One of those landmark meetings of mighty talents that sounds even better on record than it does on paper – as the set somehow finds this really special space that's completely between all the best early 70s modes of both Terry Riley and John Cale
was really coming into his own at the time as a solo act – creating amazing records after leaving the Velvet Underground, but also still tied to the deeper art scene from which he emerged. Riley was on the way to becoming one of the most popular of the more modern composers – thanks to a nod from The Who, and a big audience for his wonderfully trippy records on Columbia. The label allowed the pair to create this really special music here – sounds that borrow from Riley's minimalism, while also having some of the darkness of Cale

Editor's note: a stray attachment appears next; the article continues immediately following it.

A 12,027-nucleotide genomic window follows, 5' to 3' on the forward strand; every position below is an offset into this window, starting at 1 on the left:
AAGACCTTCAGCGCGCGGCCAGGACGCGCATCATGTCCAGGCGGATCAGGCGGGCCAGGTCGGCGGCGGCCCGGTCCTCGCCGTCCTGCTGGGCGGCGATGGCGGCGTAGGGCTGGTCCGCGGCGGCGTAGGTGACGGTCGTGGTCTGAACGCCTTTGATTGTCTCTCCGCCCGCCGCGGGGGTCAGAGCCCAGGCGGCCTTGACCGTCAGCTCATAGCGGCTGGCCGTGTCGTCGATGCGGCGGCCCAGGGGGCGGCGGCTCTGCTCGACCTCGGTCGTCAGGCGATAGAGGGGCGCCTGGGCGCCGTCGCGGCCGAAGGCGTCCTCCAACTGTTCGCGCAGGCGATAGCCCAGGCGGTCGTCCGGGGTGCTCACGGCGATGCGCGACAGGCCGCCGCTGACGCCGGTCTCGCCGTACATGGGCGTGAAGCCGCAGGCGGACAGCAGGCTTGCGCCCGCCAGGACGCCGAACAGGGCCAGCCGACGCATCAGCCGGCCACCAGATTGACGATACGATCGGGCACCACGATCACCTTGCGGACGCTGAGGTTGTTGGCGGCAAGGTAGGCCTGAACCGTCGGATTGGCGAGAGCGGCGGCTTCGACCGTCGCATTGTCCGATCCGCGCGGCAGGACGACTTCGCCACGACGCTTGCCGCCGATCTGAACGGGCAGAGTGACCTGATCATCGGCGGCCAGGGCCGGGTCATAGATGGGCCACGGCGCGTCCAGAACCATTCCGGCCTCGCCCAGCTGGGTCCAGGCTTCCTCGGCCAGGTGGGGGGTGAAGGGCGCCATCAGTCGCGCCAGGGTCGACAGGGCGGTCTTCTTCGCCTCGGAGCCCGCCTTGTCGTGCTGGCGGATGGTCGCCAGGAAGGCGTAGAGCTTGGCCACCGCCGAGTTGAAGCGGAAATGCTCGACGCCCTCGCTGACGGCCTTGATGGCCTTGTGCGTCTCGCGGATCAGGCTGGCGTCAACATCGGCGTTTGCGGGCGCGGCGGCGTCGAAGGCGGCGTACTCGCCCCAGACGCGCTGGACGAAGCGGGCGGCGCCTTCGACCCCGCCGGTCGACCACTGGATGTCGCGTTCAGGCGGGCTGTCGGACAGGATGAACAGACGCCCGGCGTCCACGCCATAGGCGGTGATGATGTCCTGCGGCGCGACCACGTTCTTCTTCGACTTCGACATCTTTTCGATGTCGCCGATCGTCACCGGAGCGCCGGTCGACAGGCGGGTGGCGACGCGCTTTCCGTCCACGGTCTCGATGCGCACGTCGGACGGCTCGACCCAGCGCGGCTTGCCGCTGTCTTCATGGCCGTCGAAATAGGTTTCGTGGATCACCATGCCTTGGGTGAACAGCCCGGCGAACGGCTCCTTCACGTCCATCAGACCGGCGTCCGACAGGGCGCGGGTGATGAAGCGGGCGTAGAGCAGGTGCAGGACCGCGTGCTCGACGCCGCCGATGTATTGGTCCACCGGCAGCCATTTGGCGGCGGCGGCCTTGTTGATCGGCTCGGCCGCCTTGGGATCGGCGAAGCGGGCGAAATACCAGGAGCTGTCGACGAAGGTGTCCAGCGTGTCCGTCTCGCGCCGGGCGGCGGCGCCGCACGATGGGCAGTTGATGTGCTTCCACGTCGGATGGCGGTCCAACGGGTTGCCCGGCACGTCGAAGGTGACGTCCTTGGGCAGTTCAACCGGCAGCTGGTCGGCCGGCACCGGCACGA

's own compositions – and coming across with this jagged, almost modal sort of approach that's really great. Cale
only sings on one song, and the rest of the set is instrumental – as Riley plays piano, organ, and soprano sax – and Cale
joins in on bass, guitar, viola, and harpsichord. The two of them groove together in these totally cool tracks that build and build, with minimal lines repeating over and over in endlessly fascinating groove – in a way that touches on a weirdly funky mode! The cut "Ides Of March" has the potential to be dancefloor groover in the jazz dance scene, and there's lots of other great tracks like "Church of Anthrax", "The Protege", and "The Hall of Mirrors at the Palace of Versailles".
(Original pressing. Cover has light wear.)